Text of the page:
Zoonotic disease in Australia caused by a novel member of the paramyxoviridae

Paterson, DL, Murray, PK and McCormack, JG (1998) Zoonotic disease in Australia caused by a novel member of the paramyxoviridae. Clinical Infectious Diseases, 27 1: 112-118. doi:10.1086/514614

Author Paterson, DL
Murray, PK
McCormack, JG
Title Zoonotic disease in Australia caused by a novel member of the paramyxoviridae
Journal name Clinical Infectious Diseases   Check publisher's open access policy
ISSN 1058-4838
Publication date 1998-07-01
Sub-type Article (original research)
DOI 10.1086/514614
Open Access Status Not Open Access
Volume 27
Issue 1
Start page 112
End page 118
Total pages 7
Place of publication Chicago, I.L., U.S.A.
Publisher University of Chicago Press
Language eng
Subject 1103 Clinical Sciences
1117 Public Health and Health Services
Abstract Twenty-three horses and three humans in Queensland, Australia, were infected with a novel member of the Paramyxoviridae family of viruses in two geographically distinct outbreaks. Two of the humans died-one died of rapid- onset respiratory illness, and the other died of encephalitis. The third infected human developed an influenza-like illness and made a complete recovery. All infected humans had close contact with sick horses. Since the two outbreaks occurred at sites 1,000 km apart and no known contact between the two groups of humans and horses occurred, extensive testing of animals and birds common to the two areas was conducted. Fruit bats (Pteropus species) were found to carry a virus identical to that found in the infected humans and horses. Although there was no contact between the infected humans and the bats, some form of close contact between the horses and bats is the likely mode of infection.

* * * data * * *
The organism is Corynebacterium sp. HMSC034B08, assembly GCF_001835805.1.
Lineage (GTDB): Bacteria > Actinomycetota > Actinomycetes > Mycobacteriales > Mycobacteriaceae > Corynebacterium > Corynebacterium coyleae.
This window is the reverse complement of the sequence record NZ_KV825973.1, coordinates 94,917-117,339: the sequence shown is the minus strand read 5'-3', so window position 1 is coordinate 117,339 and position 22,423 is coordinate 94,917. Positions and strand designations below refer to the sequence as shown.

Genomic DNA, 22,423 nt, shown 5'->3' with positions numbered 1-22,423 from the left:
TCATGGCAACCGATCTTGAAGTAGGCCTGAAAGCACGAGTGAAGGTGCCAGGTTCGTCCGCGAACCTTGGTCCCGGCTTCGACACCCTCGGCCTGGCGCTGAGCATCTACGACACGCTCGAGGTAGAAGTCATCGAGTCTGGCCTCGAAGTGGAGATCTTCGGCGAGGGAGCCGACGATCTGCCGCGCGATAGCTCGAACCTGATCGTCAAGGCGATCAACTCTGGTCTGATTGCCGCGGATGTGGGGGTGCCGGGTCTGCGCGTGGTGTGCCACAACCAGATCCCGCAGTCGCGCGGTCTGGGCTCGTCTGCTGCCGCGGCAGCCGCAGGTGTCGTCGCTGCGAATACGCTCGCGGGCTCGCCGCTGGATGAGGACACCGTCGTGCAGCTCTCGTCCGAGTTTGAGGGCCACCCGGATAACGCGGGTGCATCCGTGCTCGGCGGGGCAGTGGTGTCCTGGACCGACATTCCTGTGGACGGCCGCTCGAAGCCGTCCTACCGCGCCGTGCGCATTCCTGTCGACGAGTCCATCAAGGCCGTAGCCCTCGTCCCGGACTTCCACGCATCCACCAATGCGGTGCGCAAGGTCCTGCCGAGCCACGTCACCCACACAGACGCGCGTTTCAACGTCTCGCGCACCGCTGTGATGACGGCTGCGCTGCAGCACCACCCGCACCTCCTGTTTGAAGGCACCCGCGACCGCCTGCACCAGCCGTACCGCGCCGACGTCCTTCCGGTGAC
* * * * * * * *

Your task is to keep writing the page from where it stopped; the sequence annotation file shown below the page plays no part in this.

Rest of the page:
Keyword Equine Morbillivirus Infection
Q-Index Code C1
Q-Index Status Provisional Code
Institutional Status Unknown

Document type: Journal Article
Sub-type: Article (original research)
Collection: UQ Centre for Clinical Research Publications
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Created: Wed, 08 Sep 2010, 03:07:54 EST